By Cody Cook, Scott Loring, Teddy Niemiec, and Kayla Reinherz. University of Chicago.
This paper explores the impact of macroeconomic forces on the market
for prostitution. Specifically, we use cross-sectional unemployment rate, labor force participation rate, average household income, and the S&P 500 as macroeconom-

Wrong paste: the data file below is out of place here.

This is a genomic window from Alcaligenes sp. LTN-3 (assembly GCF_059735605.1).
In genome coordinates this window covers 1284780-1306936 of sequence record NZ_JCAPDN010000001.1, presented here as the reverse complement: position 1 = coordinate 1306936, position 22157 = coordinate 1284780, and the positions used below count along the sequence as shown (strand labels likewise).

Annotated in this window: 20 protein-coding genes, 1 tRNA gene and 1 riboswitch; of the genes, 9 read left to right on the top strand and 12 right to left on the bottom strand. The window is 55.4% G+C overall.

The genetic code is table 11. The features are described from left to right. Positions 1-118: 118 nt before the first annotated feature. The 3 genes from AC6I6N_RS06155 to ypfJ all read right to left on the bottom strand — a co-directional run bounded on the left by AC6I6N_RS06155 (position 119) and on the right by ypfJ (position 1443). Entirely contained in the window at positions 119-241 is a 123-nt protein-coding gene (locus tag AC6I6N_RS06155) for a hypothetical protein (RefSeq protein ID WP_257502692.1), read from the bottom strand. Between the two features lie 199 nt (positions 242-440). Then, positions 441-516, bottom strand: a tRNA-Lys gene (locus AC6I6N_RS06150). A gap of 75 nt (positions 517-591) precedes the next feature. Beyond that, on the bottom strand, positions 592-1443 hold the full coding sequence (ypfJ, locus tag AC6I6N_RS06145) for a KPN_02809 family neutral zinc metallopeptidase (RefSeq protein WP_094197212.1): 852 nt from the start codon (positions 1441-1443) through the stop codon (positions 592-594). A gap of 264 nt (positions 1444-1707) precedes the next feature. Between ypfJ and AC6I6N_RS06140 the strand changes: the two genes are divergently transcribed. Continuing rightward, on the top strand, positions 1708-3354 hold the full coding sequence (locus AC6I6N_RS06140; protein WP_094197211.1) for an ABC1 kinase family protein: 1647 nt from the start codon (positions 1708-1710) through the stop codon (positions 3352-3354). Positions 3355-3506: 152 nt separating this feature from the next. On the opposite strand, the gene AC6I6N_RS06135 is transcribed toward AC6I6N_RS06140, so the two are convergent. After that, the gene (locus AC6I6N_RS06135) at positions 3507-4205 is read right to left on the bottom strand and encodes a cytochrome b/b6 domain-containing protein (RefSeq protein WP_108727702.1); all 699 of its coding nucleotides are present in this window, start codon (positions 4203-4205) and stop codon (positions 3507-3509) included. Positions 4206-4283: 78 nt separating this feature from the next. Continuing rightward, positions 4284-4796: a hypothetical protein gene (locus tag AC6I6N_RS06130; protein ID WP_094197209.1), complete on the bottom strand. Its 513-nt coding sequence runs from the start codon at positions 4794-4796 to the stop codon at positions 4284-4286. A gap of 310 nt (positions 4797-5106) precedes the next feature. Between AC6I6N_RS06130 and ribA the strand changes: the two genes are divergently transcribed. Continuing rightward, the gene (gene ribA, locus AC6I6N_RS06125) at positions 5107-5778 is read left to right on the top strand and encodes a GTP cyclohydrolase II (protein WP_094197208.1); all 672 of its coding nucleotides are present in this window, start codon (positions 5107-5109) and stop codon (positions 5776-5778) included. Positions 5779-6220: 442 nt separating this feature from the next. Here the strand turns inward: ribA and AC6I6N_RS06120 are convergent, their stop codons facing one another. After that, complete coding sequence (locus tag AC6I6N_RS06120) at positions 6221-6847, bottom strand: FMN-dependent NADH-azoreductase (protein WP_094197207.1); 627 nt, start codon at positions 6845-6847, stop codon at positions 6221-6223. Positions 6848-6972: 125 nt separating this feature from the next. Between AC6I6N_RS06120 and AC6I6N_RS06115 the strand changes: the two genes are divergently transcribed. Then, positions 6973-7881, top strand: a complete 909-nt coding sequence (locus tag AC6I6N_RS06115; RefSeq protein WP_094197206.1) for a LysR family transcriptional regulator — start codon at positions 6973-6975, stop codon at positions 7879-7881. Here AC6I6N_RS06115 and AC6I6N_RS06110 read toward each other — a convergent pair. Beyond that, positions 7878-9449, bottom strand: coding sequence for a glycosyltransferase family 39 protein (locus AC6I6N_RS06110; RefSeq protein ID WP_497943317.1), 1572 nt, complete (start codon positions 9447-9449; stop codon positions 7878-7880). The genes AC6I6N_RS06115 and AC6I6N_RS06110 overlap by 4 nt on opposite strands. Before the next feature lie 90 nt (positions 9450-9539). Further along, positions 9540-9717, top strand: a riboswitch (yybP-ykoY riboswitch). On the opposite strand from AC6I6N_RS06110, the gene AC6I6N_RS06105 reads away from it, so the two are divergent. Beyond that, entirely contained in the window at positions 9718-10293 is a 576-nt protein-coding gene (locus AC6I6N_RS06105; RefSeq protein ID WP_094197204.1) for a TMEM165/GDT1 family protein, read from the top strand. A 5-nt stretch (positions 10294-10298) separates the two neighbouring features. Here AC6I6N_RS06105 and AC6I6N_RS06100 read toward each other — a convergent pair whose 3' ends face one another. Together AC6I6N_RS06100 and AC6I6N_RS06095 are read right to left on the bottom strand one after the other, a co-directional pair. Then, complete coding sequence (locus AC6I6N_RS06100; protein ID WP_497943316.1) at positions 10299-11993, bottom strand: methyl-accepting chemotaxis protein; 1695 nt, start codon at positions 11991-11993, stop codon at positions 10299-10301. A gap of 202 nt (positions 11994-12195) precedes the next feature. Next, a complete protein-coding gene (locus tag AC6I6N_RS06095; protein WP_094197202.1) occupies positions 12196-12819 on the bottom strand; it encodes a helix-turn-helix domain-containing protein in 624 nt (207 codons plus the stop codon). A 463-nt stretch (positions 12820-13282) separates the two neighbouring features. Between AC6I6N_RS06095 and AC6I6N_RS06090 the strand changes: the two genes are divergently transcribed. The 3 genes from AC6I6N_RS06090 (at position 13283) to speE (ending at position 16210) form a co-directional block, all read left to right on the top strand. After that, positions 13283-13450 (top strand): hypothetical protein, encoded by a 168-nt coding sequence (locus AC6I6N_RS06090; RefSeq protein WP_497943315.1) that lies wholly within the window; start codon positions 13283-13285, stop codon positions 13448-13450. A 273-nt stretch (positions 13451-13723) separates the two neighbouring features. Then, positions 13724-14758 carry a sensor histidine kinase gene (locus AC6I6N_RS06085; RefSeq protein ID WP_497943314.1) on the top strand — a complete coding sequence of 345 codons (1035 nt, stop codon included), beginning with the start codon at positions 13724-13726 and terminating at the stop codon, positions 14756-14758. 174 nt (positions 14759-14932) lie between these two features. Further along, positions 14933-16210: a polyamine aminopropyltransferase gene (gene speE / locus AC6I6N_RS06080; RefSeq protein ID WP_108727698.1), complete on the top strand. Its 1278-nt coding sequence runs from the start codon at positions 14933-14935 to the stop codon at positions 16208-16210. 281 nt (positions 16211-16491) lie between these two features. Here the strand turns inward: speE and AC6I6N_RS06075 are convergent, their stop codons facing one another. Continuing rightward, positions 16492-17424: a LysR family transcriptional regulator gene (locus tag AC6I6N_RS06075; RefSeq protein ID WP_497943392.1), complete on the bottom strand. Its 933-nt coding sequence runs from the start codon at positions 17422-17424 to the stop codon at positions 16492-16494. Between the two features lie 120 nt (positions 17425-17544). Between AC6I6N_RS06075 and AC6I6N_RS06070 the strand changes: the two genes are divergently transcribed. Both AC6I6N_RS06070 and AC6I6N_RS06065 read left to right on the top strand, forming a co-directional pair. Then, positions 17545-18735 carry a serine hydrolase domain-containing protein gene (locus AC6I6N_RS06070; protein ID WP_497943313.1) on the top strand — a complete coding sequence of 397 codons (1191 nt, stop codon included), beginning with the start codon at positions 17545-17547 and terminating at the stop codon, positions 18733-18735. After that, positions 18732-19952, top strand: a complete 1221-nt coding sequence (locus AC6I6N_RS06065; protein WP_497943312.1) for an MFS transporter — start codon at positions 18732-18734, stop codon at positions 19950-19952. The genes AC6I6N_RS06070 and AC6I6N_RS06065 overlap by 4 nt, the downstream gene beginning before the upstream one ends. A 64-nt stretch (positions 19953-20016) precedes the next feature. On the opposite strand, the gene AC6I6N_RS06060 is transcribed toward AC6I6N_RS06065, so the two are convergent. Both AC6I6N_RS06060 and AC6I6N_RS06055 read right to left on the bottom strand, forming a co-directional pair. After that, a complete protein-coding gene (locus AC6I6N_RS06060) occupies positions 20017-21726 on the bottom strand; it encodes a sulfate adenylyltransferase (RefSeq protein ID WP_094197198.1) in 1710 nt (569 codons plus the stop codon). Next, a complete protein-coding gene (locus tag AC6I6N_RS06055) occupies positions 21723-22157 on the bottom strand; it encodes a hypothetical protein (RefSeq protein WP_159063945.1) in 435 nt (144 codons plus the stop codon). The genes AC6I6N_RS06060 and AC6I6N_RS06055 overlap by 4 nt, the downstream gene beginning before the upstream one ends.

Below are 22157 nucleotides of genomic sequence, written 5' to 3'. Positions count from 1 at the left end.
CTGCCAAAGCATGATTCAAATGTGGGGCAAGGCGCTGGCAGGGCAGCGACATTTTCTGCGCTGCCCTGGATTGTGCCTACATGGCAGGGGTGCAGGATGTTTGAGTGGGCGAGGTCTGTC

ic indicators to investigate the effects of the 2008-2010 recession on the market for prostitution in Chicago. We use the number of prostitution-related arrests from 2005 to 2011 in Chicago as a proxy for the equilibrium quantity of prostitution. Indeed, we are able to show that a 1% absolute increase in the unemployment rate in Chicago corresponds to a decrease of 184 arrests in a given year, roughly a 4.5% decrease in the average total number of arrests. We also demonstrate that there is reason to believe that, during the recession, the consumer demand effect dominates the labor supply effect within the Chicago market for prostitution.
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